Don’t Panic

offers 2020

Brexit Panic Buying?

Apparently Felixtowe is the busiest container port in Britain. There are currently a few weeks delay in ships docking and some boats have been sent to Holland to unload rather than face the wait. Their containers can then be unloaded onto trucks and come across the channel via ferries on the back of lorries. There are some questions as to why this is happening just now but there are some obvious factors in play.

I saw an excellent article on the BBC website about the fact that the government had ordered some extra PPE for the winter. These 11000 containers are just arriving now. Yes, that was eleven thousand containers. I have a feeling that they were either on “buy 10 get one free” or else the government are panic buying (think toilet rolls).

Another elephant in the room is Christmas just around the corner. There is an obvious upsurge through the port of “stuff” that is neither needed nor vital to our good selves (or should that be elves?). We also need to be mindful that although the government is running adverts to “get ready for Brexit”, we don’t actually know what to get ready for. We don’t know what paperwork we are going to have to fill in to import wine yet. I have a feeling that the lines of trucks waiting on paperwork may well be extensive so there might be a bit of pre-Brexit hoarding going on.

Should we care if we run out of wine or coffee?

There has always been a debate as to whether or not wine is a vital necessity or a luxury product. This debate has stretched back for centuries and is in no way been put to bed. This debate has also raged on about Coffee, coming to a head in 1675….

“In the 1670’s, coffeehouses were appearing everywhere. They were becoming extremely popular. Of course, with popularity for most things, there is usually opposition. The same applies to the coffeehouse explosion. In 1675 King Charles II made an attempt to shut down coffeehouses with an edict. King Charles II stated that coffeehouses “have produced very evil and dangerous effects,” and were also a “disturbance of the peace and quiet realm,”. This edict put an end to the sale of coffee, tea and chocolate in coffeehouses and in homes as well. However shortly after this went into effect there was too much of an outcry from the public that King Charles II had to back off and allow coffee and such to be sold.”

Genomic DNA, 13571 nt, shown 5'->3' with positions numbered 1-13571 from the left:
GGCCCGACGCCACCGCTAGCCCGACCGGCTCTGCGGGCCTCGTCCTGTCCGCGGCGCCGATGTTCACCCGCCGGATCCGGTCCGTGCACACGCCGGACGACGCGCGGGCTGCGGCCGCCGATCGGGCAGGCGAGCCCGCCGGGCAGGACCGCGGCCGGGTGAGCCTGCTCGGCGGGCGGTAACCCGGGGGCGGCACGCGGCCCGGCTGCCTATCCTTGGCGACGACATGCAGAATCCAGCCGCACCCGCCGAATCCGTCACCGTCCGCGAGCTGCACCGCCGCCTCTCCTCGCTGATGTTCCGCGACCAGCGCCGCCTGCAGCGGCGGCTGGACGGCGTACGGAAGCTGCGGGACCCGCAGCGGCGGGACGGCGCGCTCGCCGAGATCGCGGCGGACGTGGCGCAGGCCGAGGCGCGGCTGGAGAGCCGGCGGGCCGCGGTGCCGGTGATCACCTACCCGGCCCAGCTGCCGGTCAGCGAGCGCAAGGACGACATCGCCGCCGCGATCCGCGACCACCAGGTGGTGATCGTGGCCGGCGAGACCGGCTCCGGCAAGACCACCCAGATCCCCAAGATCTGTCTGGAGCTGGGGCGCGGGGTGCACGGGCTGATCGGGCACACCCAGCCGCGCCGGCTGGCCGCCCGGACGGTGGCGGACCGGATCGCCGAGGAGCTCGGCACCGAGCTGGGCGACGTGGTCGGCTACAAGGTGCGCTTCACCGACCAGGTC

Being a wine merchant, I am biased about the necessity of wine and would do more than just “outcry” if it was banned. It is woven into the very fabric of society. Fortunately not all wine coming into the UK comes in through Felixtowe; otherwise I would be starting to get jittery.

I don’t think that there will a genuine issue with wine supply, however I have ordered an “extra wee bit” of stock in pre-Christmas, just in case there are long queues at the ports. It certainly won’t go off, and in some cases will actually get better anyway.

I know this year is going to be a weird one. For example, I’m going to be doing a “Facebook Live” virtual tasting of my Christmas wines at 1pm as a warm up for the Queen and you are very welcome to join me. This will be the first tasting I’ve ever done on Christmas day in 31 years of the wine trade. Weird times indeed, as long as they don’t get in between me and my wine.

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